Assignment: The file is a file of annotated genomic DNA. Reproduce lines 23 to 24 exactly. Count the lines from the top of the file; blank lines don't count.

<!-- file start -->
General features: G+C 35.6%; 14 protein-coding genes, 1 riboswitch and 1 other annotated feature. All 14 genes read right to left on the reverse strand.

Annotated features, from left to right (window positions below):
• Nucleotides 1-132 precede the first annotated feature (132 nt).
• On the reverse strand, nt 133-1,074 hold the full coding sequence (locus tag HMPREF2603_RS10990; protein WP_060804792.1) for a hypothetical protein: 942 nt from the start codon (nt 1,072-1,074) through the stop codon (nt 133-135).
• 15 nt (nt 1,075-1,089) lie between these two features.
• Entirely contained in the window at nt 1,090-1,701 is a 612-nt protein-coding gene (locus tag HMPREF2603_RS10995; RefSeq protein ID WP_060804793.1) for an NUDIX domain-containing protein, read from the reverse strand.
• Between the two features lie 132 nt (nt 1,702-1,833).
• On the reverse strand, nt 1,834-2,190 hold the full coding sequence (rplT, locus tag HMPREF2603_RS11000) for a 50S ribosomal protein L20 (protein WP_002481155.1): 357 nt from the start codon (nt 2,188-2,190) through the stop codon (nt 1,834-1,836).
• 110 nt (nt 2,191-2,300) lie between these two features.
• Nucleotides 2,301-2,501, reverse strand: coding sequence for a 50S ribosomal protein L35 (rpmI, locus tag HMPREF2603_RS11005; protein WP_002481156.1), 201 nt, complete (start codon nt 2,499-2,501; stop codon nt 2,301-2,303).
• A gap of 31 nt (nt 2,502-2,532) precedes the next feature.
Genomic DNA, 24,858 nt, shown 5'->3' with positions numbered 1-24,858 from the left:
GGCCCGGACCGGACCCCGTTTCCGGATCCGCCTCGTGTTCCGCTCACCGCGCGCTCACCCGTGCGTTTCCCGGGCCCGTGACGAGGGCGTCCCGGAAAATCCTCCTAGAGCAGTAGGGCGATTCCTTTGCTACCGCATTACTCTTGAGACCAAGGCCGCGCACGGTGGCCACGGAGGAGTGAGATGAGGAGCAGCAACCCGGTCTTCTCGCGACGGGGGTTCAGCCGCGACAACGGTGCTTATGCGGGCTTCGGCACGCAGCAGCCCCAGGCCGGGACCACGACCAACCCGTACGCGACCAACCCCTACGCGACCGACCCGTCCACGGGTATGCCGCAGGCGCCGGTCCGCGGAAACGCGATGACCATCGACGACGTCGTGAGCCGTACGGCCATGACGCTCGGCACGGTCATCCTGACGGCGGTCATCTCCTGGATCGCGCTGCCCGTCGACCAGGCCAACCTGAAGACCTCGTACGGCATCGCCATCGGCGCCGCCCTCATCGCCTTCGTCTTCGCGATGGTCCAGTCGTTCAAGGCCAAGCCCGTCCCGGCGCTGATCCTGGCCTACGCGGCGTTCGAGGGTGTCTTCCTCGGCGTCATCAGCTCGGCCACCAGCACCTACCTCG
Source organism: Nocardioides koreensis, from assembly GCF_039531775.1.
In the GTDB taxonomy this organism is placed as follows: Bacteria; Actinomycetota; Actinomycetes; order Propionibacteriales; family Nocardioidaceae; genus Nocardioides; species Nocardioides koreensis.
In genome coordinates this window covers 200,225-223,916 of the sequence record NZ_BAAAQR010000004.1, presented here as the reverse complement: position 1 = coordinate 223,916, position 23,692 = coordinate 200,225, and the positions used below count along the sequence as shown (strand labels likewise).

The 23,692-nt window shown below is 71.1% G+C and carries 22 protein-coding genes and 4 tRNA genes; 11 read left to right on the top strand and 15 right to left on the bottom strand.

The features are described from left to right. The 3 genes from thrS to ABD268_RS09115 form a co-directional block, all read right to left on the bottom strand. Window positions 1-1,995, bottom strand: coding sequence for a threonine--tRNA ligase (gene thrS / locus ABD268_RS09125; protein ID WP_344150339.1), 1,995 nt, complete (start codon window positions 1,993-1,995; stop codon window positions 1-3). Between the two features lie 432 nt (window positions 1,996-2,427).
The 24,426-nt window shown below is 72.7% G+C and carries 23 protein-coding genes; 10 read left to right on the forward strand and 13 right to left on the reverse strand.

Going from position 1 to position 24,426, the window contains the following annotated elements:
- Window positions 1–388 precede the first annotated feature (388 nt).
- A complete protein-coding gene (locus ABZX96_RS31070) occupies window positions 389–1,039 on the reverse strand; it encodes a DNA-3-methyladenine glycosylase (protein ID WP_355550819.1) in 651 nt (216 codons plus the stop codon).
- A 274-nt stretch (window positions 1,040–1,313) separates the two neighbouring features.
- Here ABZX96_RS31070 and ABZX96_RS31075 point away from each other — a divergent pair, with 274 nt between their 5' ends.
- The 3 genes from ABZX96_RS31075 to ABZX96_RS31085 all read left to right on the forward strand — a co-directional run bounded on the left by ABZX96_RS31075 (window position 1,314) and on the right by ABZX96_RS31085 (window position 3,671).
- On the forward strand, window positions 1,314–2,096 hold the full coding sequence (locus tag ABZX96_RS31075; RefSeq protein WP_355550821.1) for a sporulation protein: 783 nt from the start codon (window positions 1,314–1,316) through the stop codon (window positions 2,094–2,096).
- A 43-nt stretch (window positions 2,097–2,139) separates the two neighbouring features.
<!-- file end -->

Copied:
- A 274-nt stretch (window positions 1,040–1,313) separates the two neighbouring features.
- Here ABZX96_RS31070 and ABZX96_RS31075 point away from each other — a divergent pair, with 274 nt between their 5' ends.